128 bit input for key thus the input PINs are 64+128 = 192 PINs.
There are 4 output each being 16 bits thus 16*4 = 64 PINs.

Efficiency is number of encryption per second/required SLICES


= 1319261/2458 = 536.721.
2) Direct implementation with simultaneous calculation of several
encryptions:
In this case we use registers in between the round modules to
store the output of each round and then forwarded to the next
round. By doing so, we make sure that all the values propagate
at same time instance to the next this enables us to input a new
set of values into round 1. The longest propagation path is now
92 ns in each round and hence we can give new set inputs. By
this we can now calculate
(1/92ns) = 10869565 encryptions/sec.
The number of SLICEs is increased as we have an additional 4
registers at the output of each round and each register uses 8
SLICEs. Therefore 256 + 2458 = 2714 SLICEs.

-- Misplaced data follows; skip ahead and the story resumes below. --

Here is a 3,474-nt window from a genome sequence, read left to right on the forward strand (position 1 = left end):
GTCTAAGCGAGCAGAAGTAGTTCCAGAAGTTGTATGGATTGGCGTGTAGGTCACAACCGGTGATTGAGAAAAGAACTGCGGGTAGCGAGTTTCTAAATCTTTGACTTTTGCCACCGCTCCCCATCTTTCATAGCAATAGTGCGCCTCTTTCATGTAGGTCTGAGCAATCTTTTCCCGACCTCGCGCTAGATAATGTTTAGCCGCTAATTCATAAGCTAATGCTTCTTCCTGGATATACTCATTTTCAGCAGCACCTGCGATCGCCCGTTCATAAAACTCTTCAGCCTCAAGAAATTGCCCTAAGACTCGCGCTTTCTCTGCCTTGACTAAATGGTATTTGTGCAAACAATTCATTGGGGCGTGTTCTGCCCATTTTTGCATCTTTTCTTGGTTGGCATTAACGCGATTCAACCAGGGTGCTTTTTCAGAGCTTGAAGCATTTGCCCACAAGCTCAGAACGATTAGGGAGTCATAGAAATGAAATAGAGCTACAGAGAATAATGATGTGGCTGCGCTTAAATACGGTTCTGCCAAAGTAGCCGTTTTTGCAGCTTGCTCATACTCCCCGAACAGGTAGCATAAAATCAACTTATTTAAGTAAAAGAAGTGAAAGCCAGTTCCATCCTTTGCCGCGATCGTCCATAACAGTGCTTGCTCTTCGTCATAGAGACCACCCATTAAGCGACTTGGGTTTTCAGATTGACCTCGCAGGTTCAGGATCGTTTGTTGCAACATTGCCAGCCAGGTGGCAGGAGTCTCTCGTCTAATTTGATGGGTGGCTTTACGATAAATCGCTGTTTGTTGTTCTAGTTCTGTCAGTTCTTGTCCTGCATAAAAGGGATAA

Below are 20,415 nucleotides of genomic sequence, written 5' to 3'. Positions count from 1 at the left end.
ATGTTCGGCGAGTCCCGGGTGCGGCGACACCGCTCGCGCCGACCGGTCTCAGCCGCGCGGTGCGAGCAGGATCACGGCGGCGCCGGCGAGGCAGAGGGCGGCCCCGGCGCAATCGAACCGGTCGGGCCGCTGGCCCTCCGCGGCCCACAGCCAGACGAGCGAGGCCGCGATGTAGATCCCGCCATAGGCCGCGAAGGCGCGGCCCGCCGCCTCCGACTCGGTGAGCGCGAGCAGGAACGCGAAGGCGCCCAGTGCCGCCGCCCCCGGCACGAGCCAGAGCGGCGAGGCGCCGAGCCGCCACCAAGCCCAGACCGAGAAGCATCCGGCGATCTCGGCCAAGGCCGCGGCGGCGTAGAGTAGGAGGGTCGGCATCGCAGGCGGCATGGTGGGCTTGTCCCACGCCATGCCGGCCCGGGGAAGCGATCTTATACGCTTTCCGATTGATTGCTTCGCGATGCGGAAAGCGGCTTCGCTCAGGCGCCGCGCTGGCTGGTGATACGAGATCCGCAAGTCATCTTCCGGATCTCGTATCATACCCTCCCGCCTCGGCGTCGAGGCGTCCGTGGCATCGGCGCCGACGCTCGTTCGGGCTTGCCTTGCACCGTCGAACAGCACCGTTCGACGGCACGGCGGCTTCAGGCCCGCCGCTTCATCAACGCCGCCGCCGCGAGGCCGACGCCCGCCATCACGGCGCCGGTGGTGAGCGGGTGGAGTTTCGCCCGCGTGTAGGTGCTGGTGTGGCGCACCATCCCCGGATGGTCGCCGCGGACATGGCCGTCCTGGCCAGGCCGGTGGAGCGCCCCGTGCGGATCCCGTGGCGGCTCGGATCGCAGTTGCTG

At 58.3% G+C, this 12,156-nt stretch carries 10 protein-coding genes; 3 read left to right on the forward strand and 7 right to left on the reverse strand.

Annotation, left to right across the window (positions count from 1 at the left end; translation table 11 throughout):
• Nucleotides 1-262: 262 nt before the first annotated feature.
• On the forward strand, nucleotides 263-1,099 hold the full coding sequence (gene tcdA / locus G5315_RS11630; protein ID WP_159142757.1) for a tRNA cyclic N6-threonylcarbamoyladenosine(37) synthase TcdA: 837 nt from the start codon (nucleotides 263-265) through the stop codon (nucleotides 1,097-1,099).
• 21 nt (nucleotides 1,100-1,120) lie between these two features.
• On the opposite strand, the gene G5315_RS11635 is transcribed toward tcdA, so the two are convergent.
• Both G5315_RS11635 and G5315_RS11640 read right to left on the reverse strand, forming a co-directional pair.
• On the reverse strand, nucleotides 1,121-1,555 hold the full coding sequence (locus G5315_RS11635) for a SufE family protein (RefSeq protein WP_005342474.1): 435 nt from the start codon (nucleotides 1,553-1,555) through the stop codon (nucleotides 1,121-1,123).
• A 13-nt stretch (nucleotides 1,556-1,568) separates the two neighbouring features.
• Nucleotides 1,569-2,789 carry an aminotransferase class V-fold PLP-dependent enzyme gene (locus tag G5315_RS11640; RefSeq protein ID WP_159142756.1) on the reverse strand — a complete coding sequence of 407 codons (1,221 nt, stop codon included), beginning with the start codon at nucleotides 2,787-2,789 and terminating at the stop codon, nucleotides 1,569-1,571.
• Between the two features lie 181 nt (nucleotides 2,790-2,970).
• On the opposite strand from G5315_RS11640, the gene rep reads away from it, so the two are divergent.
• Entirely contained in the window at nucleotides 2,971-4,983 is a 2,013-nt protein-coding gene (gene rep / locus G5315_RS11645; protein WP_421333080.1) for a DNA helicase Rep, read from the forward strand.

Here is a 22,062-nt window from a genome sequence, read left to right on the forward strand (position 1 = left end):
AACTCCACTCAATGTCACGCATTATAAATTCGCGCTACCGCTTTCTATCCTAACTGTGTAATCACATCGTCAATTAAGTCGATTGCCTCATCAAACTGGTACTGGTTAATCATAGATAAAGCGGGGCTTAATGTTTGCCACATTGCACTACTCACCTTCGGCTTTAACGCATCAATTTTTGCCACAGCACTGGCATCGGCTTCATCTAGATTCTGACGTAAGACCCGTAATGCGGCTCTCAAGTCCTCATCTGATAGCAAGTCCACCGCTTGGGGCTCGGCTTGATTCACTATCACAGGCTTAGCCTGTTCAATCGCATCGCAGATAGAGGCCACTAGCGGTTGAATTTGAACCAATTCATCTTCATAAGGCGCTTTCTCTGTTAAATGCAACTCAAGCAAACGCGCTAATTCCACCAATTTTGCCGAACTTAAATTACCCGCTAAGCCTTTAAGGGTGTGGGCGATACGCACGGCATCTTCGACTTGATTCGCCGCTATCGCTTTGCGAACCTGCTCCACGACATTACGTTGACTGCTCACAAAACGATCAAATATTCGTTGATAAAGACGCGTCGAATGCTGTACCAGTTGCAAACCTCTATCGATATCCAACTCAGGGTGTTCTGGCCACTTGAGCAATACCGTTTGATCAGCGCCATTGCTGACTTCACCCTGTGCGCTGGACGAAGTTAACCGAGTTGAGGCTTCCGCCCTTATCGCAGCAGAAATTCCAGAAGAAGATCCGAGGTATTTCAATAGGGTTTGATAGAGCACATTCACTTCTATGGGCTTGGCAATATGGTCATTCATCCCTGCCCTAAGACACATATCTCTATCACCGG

The number of input/output PINs is very similar to the previous
case but we have one more extra input pin as clock for the
registers. Hence 193 input PINs and 64 output PINs.
Efficiency is number of encryption per second/required SLICES
= 10869565/2714 = 4004.998
3) Hardware Oriented Implementation Resource Constrained
Scheduling I
Since we call the round module 8 times, thus we are reusing
the resources. The number of SLICES = 6(8)+4(8)+4(53) = 292
SLICES. The output transformation uses 122 SLICEs. There are 4
16 bit register each needs 8 SLICES and 4 2:1 MUX each needs 8
SLICES, which requires 4(8)+4(8) = 64 SLICES.
The total number of SLICES = 292 + 122 + 64 = 478 SLICES.

The number of input/output PINs is very similar to the previous